HONG: In any role I play, I try to put real human feelings into the characters. I give them a background as part of the preparation process. My acting lessons and my own feelings are what help to make a role prominent. For example, in Big Trouble in Little China, I gave David Lo Pan a life that went beyond the script. He became a famous villain with a heart. All that he wanted was the love from a woman, a green-eyed girl.
NOTEBOOK: In other words: no matter the size of the role, you do the work.
HONG: Yes.
NOTEBOOK: The primary concern is the work.
HONG: I think so. I have to say, by the way, I don’t remember the one you mentioned…
NOTEBOOK: Honestly, I don’t blame you, with the sheer number of roles you’ve had…
HONG: Well, possibly I have the most roles of anybody dead or alive. Over five hundred.
NOTEBOOK: That’s certainly impressive.
HONG: Thank you.
NOTEBOOK: Is there a specific performance or film you feel has gone unrecognized?
HONG: Yes, my role in Black Widow [1987] with Debra Winger. Bob Rafelson, the director, traveled to Europe to help promote the film for [20th Century Fox]. He told me: “Everywhere I went, the critics asked me ‘who was that wonderful actor who played the Asian detective, Shin?’” He told me that he was going to push me to get nominated for the Academy Awards, but the studio said no because the movie was not popular enough.
NOTEBOOK: That’s the movie business in a nutshell: seduced, and then abandoned.
HONG: I suppose you’re right.
NOTEBOOK: Do you see yourself as a “character actor?” If yes, what does it mean to you?
HONG: Well… it’s more that the industry considers me a character actor, due to mostly playing supporting roles throughout my career. This gave me a lot of work over the years, as we discussed, but I would have liked to have been the main star in a few movies. That—so far, at least—has not proved likely to be during my time. Oh, the horror! The horror! [laughter]
HONG: Actually, I’ve been very lucky. My fans remember me as Chew and David Lo Pan. These most prominent roles are those that bring the most satisfaction, the most joy.
NOTEBOOK: Who inspires you nowadays?
HONG: Awkwafina. Her videos are… quite different. She’s crafting a style of her own. I’m not crazy about rap music, but she’s a great actress. She’s really making her mark.
With that, the conversation turned to the next day’s work—back on set for the new film by Daniels. By example of one of Hong’s co-stars in the new film, we discussed how Ke Huy Quan, best known for his memorable role as “Short Round” in Indiana Jones and the Temple of Doom (1984), failed to get much work following the studio blockbuster. This led us to lament the historic lack of onscreen opportunities for Asian Americans, how much has changed since then, and how much still must be done in order to eliminate prejudice in the entertainment industry and help one another to build a more equitable society. Hong continued to reflect on his versatility as an actor as a matter of good fortune, while conscious of the fact that the types of roles typically offered—if at all—to Asian American actors were deeply embedded, problematic racist gimmick roles.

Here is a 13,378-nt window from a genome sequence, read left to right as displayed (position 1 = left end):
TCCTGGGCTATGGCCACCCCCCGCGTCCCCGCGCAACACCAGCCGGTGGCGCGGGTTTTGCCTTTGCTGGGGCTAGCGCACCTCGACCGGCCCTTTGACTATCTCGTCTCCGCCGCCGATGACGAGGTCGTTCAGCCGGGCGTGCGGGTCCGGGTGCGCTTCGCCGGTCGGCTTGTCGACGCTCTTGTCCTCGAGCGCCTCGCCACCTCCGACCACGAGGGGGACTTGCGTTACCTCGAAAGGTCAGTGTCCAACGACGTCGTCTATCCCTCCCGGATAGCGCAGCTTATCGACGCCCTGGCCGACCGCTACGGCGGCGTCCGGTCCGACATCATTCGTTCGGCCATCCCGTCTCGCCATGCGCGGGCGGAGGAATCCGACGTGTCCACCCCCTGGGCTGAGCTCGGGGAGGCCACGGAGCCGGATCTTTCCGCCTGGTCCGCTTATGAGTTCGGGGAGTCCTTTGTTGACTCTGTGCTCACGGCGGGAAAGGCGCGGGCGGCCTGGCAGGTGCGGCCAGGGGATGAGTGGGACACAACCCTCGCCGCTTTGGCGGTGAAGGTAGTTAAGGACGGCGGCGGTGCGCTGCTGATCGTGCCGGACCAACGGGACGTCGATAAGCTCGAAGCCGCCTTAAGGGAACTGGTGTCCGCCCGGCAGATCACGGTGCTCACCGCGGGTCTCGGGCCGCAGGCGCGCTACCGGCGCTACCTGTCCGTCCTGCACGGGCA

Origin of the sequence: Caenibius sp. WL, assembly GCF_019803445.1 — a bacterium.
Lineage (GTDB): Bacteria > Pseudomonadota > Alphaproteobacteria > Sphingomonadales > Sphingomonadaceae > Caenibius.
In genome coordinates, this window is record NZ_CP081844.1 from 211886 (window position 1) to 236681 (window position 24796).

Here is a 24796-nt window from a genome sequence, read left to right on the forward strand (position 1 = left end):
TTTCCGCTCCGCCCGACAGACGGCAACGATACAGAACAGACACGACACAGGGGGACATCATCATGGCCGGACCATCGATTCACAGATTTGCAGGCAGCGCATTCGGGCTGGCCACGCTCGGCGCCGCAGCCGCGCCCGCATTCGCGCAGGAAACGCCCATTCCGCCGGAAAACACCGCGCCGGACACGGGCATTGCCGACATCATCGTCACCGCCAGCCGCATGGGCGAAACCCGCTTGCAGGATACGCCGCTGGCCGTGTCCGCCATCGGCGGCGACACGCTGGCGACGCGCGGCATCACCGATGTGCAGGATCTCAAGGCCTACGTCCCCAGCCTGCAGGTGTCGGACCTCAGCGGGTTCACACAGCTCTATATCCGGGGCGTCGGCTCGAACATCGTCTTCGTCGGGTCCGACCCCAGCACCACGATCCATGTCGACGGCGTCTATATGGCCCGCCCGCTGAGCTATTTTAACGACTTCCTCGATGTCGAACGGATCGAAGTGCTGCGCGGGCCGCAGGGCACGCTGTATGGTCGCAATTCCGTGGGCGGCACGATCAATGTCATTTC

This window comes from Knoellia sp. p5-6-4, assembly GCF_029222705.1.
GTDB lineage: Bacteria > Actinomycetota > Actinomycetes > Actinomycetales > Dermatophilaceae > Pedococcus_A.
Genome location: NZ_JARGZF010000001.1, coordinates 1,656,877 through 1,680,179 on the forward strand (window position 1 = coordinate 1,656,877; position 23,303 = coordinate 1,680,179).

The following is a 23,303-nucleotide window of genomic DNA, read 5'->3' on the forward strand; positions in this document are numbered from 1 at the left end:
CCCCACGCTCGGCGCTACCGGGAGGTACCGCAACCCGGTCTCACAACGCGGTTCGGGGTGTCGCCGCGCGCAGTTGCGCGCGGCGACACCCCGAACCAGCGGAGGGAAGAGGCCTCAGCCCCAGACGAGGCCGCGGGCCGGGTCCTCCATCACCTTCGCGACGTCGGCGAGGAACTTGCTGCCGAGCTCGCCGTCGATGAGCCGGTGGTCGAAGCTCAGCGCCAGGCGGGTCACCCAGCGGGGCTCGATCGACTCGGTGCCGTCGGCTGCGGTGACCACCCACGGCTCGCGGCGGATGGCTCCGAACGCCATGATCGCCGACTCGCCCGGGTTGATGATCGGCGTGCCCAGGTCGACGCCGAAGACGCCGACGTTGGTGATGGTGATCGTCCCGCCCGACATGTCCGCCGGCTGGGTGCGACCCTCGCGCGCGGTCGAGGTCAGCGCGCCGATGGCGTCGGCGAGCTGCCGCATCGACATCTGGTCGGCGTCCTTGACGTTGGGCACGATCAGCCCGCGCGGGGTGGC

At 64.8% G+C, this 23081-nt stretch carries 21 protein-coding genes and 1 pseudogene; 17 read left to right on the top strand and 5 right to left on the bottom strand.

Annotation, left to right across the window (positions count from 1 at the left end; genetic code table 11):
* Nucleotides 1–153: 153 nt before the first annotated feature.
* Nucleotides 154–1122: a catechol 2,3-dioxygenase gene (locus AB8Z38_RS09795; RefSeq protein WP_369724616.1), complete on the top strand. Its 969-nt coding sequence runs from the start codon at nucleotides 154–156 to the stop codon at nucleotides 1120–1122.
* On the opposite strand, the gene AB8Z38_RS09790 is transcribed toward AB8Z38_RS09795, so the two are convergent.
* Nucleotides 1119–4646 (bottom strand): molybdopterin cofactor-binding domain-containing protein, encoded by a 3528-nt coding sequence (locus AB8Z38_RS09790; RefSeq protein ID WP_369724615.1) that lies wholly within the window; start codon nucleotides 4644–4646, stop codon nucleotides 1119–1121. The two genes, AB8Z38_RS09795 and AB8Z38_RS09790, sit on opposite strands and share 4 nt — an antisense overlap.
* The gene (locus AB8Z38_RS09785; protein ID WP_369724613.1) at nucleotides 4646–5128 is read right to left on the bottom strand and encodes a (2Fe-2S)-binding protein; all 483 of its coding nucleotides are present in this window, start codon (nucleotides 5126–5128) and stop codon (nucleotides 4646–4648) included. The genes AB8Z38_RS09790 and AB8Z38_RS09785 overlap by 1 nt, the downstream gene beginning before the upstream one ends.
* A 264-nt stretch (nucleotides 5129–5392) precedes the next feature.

When asked if he would do anything differently looking back on a career spanning nearly seven decades, Hong confessed: “I would have liked to have had more opportunities to direct. I think I am a very good director. I think I have a sixth sense about it. I would have definitely liked to have been a director.” Though Hong so far has directed five films—four features and a short—in his lifetime, he again points to the industry’s lack of acceptance of Asian Americans in top-tier creative roles and the problem of consolation diversity programs that are pats on the back instead of the promise of a paycheck. That said, Hong gets a noticeable kick out of the fact that his film Teen Lust has been rediscovered in recent years, a film he admits—and I agree—was “ahead of its time.”
Before we departed and went our separate ways, I asked Hong whether he had a birthday wish for the upcoming Saturday. He took a deep breath, let out a big sigh, and hung his head low. I wasn’t prepared for what he said next. “If I had one wish [for my birthday], it would be for what all of us want: a little peace in the world. We have to save ourselves and our environment. Homelessness, gang violence, people who smash windows, grab things, and run. What kind of a life is that? What kind of a world is that? We have to change the way we live and find some kind of solution. I remember when plastic first came out, they told us it was gonna save the world. Now, it turns out that it’s actually gonna kill us all. Every cycle has an end. The dinosaurs came and went. We are just like the dinosaurs. It sure looks like [the end] is coming.” See you in the Wasteland, James.


InterviewsJames HongLong Reads